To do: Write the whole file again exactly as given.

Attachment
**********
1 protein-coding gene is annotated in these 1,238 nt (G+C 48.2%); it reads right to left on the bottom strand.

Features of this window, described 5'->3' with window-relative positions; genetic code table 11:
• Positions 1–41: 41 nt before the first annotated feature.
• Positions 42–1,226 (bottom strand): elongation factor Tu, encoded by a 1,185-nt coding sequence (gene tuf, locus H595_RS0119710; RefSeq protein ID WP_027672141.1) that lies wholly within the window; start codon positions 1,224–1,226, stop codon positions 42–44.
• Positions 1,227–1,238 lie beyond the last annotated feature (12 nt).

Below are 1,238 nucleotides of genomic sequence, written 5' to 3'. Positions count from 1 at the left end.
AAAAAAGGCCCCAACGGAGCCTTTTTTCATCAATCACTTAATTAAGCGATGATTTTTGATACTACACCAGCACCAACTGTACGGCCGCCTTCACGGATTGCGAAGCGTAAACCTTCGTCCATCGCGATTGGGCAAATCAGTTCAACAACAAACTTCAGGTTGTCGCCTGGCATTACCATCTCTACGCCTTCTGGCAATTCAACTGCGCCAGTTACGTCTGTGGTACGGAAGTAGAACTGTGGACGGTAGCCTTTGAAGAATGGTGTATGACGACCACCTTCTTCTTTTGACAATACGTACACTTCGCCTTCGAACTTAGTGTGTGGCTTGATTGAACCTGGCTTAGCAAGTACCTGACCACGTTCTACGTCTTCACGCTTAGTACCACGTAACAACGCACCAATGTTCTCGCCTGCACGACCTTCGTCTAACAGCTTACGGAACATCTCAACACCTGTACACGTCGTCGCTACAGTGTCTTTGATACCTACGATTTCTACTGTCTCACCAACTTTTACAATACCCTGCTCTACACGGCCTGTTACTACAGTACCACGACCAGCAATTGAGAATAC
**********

1 protein-coding gene is annotated in these 1,238 nt (G+C 48.2%); it reads right to left on the bottom strand.

Features of this window, described 5'->3' with window-relative positions; genetic code table 11:
• Positions 1–41: 41 nt before the first annotated feature.
• Positions 42–1,226 (bottom strand): elongation factor Tu, encoded by a 1,185-nt coding sequence (gene tuf, locus H595_RS0119710; RefSeq protein ID WP_027672141.1) that lies wholly within the window; start codon positions 1,224–1,226, stop codon positions 42–44.
• Positions 1,227–1,238 lie beyond the last annotated feature (12 nt).

Below are 1,238 nucleotides of genomic sequence, written 5' to 3'. Positions count from 1 at the left end.
AAAAAAGGCCCCAACGGAGCCTTTTTTCATCAATCACTTAATTAAGCGATGATTTTTGATACTACACCAGCACCAACTGTACGGCCGCCTTCACGGATTGCGAAGCGTAAACCTTCGTCCATCGCGATTGGGCAAATCAGTTCAACAACAAACTTCAGGTTGTCGCCTGGCATTACCATCTCTACGCCTTCTGGCAATTCAACTGCGCCAGTTACGTCTGTGGTACGGAAGTAGAACTGTGGACGGTAGCCTTTGAAGAATGGTGTATGACGACCACCTTCTTCTTTTGACAATACGTACACTTCGCCTTCGAACTTAGTGTGTGGCTTGATTGAACCTGGCTTAGCAAGTACCTGACCACGTTCTACGTCTTCACGCTTAGTACCACGTAACAACGCACCAATGTTCTCGCCTGCACGACCTTCGTCTAACAGCTTACGGAACATCTCAACACCTGTACACGTCGTCGCTACAGTGTCTTTGATACCTACGATTTCTACTGTCTCACCAACTTTTACAATACCCTGCTCTACACGGCCTGTTACTACAGTACCACGACCAGCAATTGAGAATAC